Good Monday morning, Evanston!
Ji-Aire Bamberg, 9, gets a bald fade on the side at Free Haircut Day along Dodge Avenue near Church Street. “It teaches them to keep their glamour together,” said barber Reese Taylor, one of many who donated their work at the Ebony Barber Shop and Cutting Edge Hair Gallery. With haircuts came free school supplies, food and music for more than 100 middle and high school students. (Photo by Richard Cahan)
With the school year under way, the swimming season is over at city beaches – but Evanston officials say the city has work to do on access and equity. Here’s the latest:
At Thursday’s Parks and Recreation Board meeting, Director Audrey Thompson outlined a plan to make Lake Michigan wheelchair accessible at all six of Evanston’s swimming beaches, as well as provide beach wheelchairs at at least two beaches. “This is a right-now project,” she said, “even though the beaches are closed for swimming.” The plan comes just over two weeks after the RoundTable’s Richard Cahan detailed the lack of access to the water for wheelchair users, as paths for ordinary wheelchairs reach the lake at only one beach.
Also on Thursday, the Equity and Empowerment Commission met and members agreed to support removing language from the city’s public nudity ordinance that requires women to cover their breasts and nipples. Commission chair Karla Thomas said the current ordinance isn’t only unfair to women but also to nonbinary and transgender people. “I see a huge equity issue,” she said.
In the near future Richard Eddington will take his second retirement as Evanston’s police chief. He served in that role from 2007 to 2018, before returning in 2021 as interim chief while the city seeks a permanent appointment. The RoundTable’s Mary Gavin pulled together statements of his from conversations over the past few months to assemble his view on how police departments in general, and EPD in particular, work at developing and preserving the trust of the community.
COVID-19 by the numbers: 11 new cases and no new deaths were reported Thursday, Sept. 15, the last day the city updated totals. The seven-day average is 7.3 cases per day.
Elsewhere on the RoundTable website
Photo essay: Evanston Bicycle Club’s 37th annual North Shore Century Ride. Cyclists gathered at Dawes Park on Sunday morning for the event, with each choosing one of four routes through the North Shore – some riding 25 miles, others choosing 50, 62 or even 100 mile routes. RoundTable reporter Wendi Kromash rode with her dog, Fig, and along the way she took pictures, enjoyed the day and talked to volunteers and other riders.
Beautiful night for wine and walking the Main-Dempster Mile. Crowds of people moseyed up and down Chicago Avenue and Main and Dempster streets Thursday for the ninth annual Evanston Wine Walk. Three different routes with 37 participating businesses were available as the event returned after a two-year absence caused by COVID-19.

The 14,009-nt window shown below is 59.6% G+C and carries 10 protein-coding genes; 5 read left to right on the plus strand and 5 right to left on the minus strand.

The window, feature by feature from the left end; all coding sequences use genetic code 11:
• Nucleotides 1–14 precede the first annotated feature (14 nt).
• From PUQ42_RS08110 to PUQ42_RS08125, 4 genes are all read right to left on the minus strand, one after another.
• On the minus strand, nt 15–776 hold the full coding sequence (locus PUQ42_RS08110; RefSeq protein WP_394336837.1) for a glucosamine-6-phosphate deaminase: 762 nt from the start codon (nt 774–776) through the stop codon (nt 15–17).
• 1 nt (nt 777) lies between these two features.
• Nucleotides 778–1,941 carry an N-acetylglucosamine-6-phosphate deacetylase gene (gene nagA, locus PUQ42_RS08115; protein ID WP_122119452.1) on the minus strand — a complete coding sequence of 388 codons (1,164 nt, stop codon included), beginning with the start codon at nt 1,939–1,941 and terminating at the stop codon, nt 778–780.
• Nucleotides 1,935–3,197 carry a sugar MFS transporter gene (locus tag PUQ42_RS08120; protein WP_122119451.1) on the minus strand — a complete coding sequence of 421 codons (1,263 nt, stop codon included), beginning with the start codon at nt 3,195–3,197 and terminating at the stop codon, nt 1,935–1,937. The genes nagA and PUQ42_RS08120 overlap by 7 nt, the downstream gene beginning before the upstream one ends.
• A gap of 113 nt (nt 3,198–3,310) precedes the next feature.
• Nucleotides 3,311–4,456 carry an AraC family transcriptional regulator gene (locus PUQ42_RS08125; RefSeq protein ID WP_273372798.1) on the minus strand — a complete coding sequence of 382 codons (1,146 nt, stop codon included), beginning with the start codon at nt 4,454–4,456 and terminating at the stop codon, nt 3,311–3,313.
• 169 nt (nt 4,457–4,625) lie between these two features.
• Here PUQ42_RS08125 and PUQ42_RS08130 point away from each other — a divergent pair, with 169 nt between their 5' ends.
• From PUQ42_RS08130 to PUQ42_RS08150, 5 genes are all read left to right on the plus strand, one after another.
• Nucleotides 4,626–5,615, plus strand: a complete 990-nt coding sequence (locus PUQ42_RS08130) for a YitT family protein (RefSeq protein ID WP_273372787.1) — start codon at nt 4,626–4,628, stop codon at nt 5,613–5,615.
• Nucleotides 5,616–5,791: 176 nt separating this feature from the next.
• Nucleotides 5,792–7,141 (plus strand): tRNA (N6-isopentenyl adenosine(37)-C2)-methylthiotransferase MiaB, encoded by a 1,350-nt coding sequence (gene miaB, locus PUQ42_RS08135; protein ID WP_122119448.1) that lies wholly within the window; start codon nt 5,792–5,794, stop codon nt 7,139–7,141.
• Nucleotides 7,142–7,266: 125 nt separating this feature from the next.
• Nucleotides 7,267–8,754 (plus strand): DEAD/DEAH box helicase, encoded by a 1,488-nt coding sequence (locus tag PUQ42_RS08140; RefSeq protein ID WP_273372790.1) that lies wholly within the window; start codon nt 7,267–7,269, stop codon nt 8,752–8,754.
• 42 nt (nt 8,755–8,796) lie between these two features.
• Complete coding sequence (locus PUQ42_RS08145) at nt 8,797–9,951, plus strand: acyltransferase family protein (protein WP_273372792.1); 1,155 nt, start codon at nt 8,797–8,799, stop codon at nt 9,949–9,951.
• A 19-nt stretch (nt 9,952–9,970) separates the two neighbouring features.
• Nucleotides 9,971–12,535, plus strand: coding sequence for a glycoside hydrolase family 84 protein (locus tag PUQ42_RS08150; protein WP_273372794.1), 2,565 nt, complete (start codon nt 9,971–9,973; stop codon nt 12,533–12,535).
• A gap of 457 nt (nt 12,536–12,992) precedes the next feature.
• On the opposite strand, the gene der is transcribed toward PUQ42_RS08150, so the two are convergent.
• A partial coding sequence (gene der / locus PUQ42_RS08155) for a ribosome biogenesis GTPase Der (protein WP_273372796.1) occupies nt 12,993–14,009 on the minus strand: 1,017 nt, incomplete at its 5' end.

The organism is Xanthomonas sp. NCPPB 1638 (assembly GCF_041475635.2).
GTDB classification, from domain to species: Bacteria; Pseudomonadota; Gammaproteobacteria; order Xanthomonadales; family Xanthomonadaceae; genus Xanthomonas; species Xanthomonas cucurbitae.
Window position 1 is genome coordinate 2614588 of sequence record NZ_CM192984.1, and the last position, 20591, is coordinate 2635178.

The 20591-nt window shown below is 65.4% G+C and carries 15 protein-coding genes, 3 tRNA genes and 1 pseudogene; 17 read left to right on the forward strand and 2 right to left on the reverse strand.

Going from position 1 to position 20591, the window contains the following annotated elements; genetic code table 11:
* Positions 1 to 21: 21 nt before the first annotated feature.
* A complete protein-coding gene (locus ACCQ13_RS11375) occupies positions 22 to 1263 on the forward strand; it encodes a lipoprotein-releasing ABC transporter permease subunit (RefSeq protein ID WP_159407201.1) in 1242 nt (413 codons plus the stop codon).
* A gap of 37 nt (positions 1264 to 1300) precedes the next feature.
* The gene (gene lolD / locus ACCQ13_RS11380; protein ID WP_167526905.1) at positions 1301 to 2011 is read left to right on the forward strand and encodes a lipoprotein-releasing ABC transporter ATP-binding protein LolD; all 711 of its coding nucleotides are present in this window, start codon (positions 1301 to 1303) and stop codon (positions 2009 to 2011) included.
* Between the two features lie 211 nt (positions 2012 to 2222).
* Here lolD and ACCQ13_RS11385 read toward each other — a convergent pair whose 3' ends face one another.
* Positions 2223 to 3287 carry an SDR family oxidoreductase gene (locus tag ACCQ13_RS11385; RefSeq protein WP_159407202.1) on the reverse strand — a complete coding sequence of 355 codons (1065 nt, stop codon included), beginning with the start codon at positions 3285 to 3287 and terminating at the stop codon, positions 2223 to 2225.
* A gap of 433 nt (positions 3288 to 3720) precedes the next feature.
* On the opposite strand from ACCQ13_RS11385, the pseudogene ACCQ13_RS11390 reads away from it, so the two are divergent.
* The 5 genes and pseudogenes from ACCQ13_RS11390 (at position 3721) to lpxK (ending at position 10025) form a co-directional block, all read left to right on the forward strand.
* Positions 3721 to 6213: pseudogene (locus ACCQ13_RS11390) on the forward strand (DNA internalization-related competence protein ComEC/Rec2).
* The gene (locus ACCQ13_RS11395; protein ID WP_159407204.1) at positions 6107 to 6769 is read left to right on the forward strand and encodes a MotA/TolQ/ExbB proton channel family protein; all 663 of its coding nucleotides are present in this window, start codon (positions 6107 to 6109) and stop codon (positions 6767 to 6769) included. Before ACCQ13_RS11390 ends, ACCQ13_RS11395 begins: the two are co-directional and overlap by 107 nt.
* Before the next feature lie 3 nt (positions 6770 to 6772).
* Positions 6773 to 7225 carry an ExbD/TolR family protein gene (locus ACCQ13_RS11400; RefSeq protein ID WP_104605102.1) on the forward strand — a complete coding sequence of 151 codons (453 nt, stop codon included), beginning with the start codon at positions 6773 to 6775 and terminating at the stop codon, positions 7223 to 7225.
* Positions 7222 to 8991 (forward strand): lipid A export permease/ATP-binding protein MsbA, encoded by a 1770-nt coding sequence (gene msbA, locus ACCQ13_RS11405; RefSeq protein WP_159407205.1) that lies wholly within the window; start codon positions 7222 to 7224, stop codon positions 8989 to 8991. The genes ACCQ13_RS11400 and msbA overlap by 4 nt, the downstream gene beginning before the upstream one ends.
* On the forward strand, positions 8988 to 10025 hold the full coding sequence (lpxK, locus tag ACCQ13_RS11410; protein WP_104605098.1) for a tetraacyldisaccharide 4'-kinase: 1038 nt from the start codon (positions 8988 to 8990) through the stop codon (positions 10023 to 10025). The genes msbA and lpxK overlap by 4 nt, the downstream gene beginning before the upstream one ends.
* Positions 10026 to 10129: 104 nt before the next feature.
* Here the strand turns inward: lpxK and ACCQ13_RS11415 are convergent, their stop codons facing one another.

Denise Martin: She loves life and it loves her right back. In season 2, episode 13 of the Evanston Rules podcast, hosts Laurice Bell and Ron Whitmore talk to Denise Martin, a retired assistant superintendent at District 202 and CEO of the Joe “Butch” Martin Fund at the Evanston Community Foundation. She loves Evanston but says the city needs to keep trying: “No bulls-eye yet, we keep shooting arrows. We got lots of arrows.”
Dear Gabby: My husband tells inappropriate jokes. From Gabby’s mail: “How do I apologize to my relatives? How do we get my husband to stop telling racy jokes to 6- and 8-year olds?” Gabby, as you might imagine, has thoughts on that and other dilemmas.
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Around the web
Northlight plans its Evanston homecoming. For the past 25 years, Northlight Theatre has been a tenant in Skokie’s North Shore Center for the Performing Arts. Its next 25 years are hinged on its pending move back to downtown Evanston. After five years in the works, plans seem to be falling together.
Northwestern professor takes on ‘forever chemicals,’ and he just might win. NU chemistry professor William Dichtel and colleagues in his lab have come up with a simple, inexpensive method to destroy the harmful and ubiquitous contaminants called PFAS, known as “forever chemicals” because they don’t break down in the environment or the human body.
Justice Elena Kagan talks Supreme Court legitimacy at Pritzker School of Law. Supreme Court Justice Elena Kagan spoke about the legitimacy of the Court, her judicial philosophy and her career trajectory in a Wednesday discussion at Northwestern University’s Pritzker School of Law.
Northwestern’s $130 million Bronzeville clinic, 43 Green and Black-owned dispensary get key city backing. Chicago’s Plan Commission approved proposals for a $130 million Northwestern Medicine outpatient facility in Bronzeville’s Cottage Grove Avenue corridor and three other projects. Block Club Chicago reviews the four proposals, which are scheduled for City Council review this week.
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